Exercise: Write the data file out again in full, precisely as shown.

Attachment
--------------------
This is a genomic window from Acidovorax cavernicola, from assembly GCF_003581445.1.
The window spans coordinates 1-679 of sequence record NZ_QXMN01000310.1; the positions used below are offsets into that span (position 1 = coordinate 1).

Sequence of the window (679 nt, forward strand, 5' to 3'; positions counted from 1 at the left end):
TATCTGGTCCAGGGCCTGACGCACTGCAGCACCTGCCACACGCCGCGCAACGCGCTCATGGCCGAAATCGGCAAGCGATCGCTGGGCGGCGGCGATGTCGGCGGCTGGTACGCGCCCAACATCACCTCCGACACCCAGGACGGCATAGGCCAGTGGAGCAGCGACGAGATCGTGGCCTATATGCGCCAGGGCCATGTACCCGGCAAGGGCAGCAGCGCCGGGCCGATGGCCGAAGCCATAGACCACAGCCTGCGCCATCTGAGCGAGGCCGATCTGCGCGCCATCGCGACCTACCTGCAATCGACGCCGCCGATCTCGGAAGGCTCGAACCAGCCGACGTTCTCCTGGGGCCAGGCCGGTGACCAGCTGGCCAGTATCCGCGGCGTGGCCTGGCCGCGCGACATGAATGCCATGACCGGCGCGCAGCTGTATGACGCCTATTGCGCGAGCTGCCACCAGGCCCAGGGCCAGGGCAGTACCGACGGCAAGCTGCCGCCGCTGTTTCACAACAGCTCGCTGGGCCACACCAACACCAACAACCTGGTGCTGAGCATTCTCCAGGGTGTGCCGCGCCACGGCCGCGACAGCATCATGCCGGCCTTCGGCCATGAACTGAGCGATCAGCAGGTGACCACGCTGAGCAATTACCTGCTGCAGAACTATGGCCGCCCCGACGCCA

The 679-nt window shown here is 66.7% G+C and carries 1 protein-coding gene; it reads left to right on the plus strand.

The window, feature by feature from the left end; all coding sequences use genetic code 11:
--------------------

This is a genomic window from Acidovorax cavernicola, from assembly GCF_003581445.1.
The window spans coordinates 1-679 of sequence record NZ_QXMN01000310.1; the positions used below are offsets into that span (position 1 = coordinate 1).

Sequence of the window (679 nt, forward strand, 5' to 3'; positions counted from 1 at the left end):
TATCTGGTCCAGGGCCTGACGCACTGCAGCACCTGCCACACGCCGCGCAACGCGCTCATGGCCGAAATCGGCAAGCGATCGCTGGGCGGCGGCGATGTCGGCGGCTGGTACGCGCCCAACATCACCTCCGACACCCAGGACGGCATAGGCCAGTGGAGCAGCGACGAGATCGTGGCCTATATGCGCCAGGGCCATGTACCCGGCAAGGGCAGCAGCGCCGGGCCGATGGCCGAAGCCATAGACCACAGCCTGCGCCATCTGAGCGAGGCCGATCTGCGCGCCATCGCGACCTACCTGCAATCGACGCCGCCGATCTCGGAAGGCTCGAACCAGCCGACGTTCTCCTGGGGCCAGGCCGGTGACCAGCTGGCCAGTATCCGCGGCGTGGCCTGGCCGCGCGACATGAATGCCATGACCGGCGCGCAGCTGTATGACGCCTATTGCGCGAGCTGCCACCAGGCCCAGGGCCAGGGCAGTACCGACGGCAAGCTGCCGCCGCTGTTTCACAACAGCTCGCTGGGCCACACCAACACCAACAACCTGGTGCTGAGCATTCTCCAGGGTGTGCCGCGCCACGGCCGCGACAGCATCATGCCGGCCTTCGGCCATGAACTGAGCGATCAGCAGGTGACCACGCTGAGCAATTACCTGCTGCAGAACTATGGCCGCCCCGACGCCA

The 679-nt window shown here is 66.7% G+C and carries 1 protein-coding gene; it reads left to right on the plus strand.

The window, feature by feature from the left end; all coding sequences use genetic code 11: